Software & Systems Modeling

, Volume 18, Issue 1, pp 107–127 | Cite as

Multi-objective exploration of architectural designs by composition of model transformations

  • Smail Rahmoun
  • Asma Mehiaoui-Hamitou
  • Etienne BordeEmail author
  • Laurent Pautet
  • Elie Soubiran
Theme Section Paper


Designing software architectures and optimizing them based on extra-functional properties (EFPs) require to identify appropriate design decisions and to apply them on valid architectural elements. Software designers have to check whether the resulting architecture fulfills the requirements and how it positively improves (possibly conflicting) EFPs. In practice, they apply well-known solutions such as design patterns manually. This is time-consuming, error-prone, and possibly sub-optimal. Well-established approaches automate the search of the design space for an optimal solution. They are based model-driven engineering techniques that formalized design decisions as model transformations and architectural elements as components. Using multi-objective optimizations techniques, they explore the design space by randomly selecting a set of components and applying to them variation operators that include a fixed set of predefined design decisions. In this work, we claim that the design space exploration requires to reason on both architectural components as well as model transformations. More specifically, we focus on possible instantiations of model transformations materialized as the application of model transformation alternatives on a set of architectural components. This approach was prototyped in RAMSES, a model transformation and code generation framework. Experimental results show the capability of our approach (i) to combine evolutionary algorithms and model transformation techniques to explore efficiently a set of architectural alternatives with conflicting EFPs, (ii) to instantiate, and select transformation instances that generate architectures satisfying stringent structural constraints, and (iii) to explore design spaces by chaining more than one transformation. In particular, we evaluated our approach on EFPs, architectures, and design alternatives inspired from the railway industry by chaining model transformations dedicated to implement safety design patterns and software components allocation on a multi-processor hardware platform.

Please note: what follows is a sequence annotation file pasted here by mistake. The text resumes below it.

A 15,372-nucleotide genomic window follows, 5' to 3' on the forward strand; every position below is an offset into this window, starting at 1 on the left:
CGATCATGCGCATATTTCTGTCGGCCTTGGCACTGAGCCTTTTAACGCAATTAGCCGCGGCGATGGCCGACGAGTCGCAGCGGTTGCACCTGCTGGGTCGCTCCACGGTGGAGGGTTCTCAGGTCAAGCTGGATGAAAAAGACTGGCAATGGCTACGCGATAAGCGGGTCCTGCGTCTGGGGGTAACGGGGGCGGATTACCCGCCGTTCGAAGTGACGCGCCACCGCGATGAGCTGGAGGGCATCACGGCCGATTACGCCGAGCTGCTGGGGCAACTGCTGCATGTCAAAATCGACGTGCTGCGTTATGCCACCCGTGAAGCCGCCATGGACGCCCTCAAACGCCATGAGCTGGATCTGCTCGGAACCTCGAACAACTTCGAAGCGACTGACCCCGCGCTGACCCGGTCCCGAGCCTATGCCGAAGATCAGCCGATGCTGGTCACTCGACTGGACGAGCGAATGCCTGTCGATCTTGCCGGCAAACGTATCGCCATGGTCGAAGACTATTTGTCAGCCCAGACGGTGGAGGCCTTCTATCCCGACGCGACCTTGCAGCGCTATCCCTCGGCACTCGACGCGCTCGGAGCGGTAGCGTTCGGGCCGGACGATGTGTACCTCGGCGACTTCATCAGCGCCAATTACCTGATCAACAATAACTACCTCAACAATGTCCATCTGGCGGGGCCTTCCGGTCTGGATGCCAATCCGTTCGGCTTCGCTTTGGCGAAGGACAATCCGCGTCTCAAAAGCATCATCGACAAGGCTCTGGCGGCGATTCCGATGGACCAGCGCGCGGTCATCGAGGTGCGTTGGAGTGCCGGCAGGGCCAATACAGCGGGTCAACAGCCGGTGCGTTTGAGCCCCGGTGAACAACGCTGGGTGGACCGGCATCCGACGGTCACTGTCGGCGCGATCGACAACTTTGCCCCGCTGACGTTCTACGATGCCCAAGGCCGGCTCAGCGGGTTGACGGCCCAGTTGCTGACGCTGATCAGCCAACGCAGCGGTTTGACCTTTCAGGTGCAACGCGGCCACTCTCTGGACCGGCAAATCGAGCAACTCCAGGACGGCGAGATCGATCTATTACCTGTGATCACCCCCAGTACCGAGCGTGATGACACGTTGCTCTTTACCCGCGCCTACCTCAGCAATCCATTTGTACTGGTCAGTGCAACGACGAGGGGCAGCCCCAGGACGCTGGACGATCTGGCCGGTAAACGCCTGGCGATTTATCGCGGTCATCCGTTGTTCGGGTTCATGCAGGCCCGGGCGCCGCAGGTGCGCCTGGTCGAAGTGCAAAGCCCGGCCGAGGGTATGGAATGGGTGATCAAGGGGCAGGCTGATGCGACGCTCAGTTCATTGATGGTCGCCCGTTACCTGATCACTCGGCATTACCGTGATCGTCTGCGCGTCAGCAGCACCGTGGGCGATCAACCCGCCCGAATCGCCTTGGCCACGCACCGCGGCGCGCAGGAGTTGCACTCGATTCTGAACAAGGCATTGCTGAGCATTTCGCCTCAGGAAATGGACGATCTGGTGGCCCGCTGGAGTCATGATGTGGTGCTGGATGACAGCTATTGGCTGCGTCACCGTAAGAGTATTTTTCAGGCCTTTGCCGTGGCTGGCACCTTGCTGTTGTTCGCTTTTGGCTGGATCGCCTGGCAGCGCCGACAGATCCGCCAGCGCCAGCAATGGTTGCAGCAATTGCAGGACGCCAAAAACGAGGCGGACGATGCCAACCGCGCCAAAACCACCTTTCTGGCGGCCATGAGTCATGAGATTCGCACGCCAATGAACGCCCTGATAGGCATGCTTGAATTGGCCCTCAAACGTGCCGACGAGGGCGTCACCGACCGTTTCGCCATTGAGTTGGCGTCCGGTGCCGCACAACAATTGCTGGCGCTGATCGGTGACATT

Component-based software engineering Model transformations composition Design space exploration Rule-based transformation languages AADL models Extra-functional properties Multiple objectives evolutionary algorithms NSGA-II SAT solvers Linear programming 


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Copyright information

© Springer-Verlag Berlin Heidelberg 2017

Authors and Affiliations

  • Smail Rahmoun
    • 2
  • Asma Mehiaoui-Hamitou
    • 1
  • Etienne Borde
    • 1
    Email author
  • Laurent Pautet
    • 1
  • Elie Soubiran
    • 3
  1. 1.LTCI, Institut Mines-TelecomTELECOM ParisTechParis Cedex 13France
  2. 2.Institute for Technological Research SystemXPalaiseauFrance
  3. 3.AlstomSaint-Ouen CedexFrance

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